I only met Churchill once properly, to talk to. That was in Cannes in France in the 1950s. He asked me on that occasion whether Romania ever had a constitution. Honestly I couldn’t believe my ears! I was extremely excited, and put all kinds of questions about what was happening in Romania. And he listened. Then suddenly he came out with something like that. I was very surprised, taken aback. Otherwise they were all very polite and nice and so on. The closest and more open-minded ones were the Americans, and secondly the English.

NT: Let’s move on to 30 December 1947 and your forced abdication.

KM: It was the end of the year. We were in Sinaia, and my secretary called up from Bucharest and said, Groza (the communist Prime Minister) would like to see you as quick as possible, and would you please come down to Bucharest. 

So we arrived in Bucharest, and when we arrived at the house, there was nothing unusual, absolutely nothing. And then Groza and Gheorghiu-Dej asked to see me. With my mother. Because they wanted to talk about a “family problem”. We had just come back from Switzerland, and my future wife and I had just got engaged, so I thought that was what they meant when they mentioned “a family question.”

Well, the family question was: to put to me that I have to abdicate. Then came a long explanation, that the times have changed, monarchies don’t count any more, and all sorts of nonsense of that sort. That monarchy and the royal family have no more place in Romania now. Then they said – please don’t do anything, because it will be worse. I went into the room next to mine, and looked out of the window. The place was full of soldiers – the same thing at the back of the house. So I went back in there, and said – what is going on here? And then they fished out a paper. For me to sign. Saying that I had abdicated.

My mother had tears in her eyes, and then I said – what the hell is going on? Then he said: if you don’t sign this now, we’re going to have to shoot or kill, one thousand people that are already in prison. Probably those who had come to the palace, and made a demonstration for me. What do you do in a case like that? You try to save yourself – you can’t do that, anyhow. You save your position, and then you know that something is going to happen like that – what else is there to do? Some people have said, I should have fought it out – I said, very well, and have a thousand people killed?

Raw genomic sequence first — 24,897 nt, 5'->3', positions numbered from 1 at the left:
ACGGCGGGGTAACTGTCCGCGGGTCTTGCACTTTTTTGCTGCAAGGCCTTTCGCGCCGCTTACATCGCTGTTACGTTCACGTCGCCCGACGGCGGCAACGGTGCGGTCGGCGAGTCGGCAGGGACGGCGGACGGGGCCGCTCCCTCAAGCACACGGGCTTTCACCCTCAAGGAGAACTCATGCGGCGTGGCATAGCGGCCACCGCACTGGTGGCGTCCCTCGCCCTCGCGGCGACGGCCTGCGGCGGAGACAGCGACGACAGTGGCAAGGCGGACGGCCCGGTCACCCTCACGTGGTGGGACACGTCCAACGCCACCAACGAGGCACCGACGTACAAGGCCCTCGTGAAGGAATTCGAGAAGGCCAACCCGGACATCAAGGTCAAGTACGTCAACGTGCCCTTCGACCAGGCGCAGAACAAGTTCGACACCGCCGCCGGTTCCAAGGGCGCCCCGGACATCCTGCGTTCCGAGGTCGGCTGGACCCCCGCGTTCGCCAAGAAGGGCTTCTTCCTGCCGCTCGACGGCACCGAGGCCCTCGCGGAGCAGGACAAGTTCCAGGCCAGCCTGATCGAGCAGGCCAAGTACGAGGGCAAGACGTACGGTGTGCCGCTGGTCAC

NT: Did Petru Groza or Gheorghiu-Dej have a gun in the room?

KM: Groza did. He thought he was very amusing. When all that was finished with the paper, he said “I’ve got something to show you”. So he picked up his jacket, and he said, look, feel – he took my hand and there was a pistol in his pocket…

So I looked at him like that, and he gave me a big smile and laugh. And said he didn’t want something to happen to me, as happened with Antonescu. So if something had happened he would probably have fished it out. Those were nice people, you know.

NT: Seeing what was happening in the country, and elsewhere in what was becoming the eastern bloc, the Soviet bloc, did you seriously think that they would allow you to keep the throne?

KM: I must say we never thought of that sort of thing, because the situation was so bad in Romania that I was more concerned about the poor people who were suffering there, so all these other things…they didn’t even come in our mind, until they came with their paper.

NT: Did you shake hands with them, as they left?

KM: I couldn’t very well turn my back – we don’t do that sort of thing! Then I took the car and went back to Sinaia. We had lunch there, and the whole staff were in tears. They already knew all about it. And the guards that we had there were all taken away and replaced by others – by their own people. They had two regiments that were made up of former prisoners-of-war, in Russia. They were indoctrinated…So they were the ones who were put around the house then.

To be sure that there are no difficulties.

NT: Did it ever occur to you to try to resist, militarily, the Soviet takeover?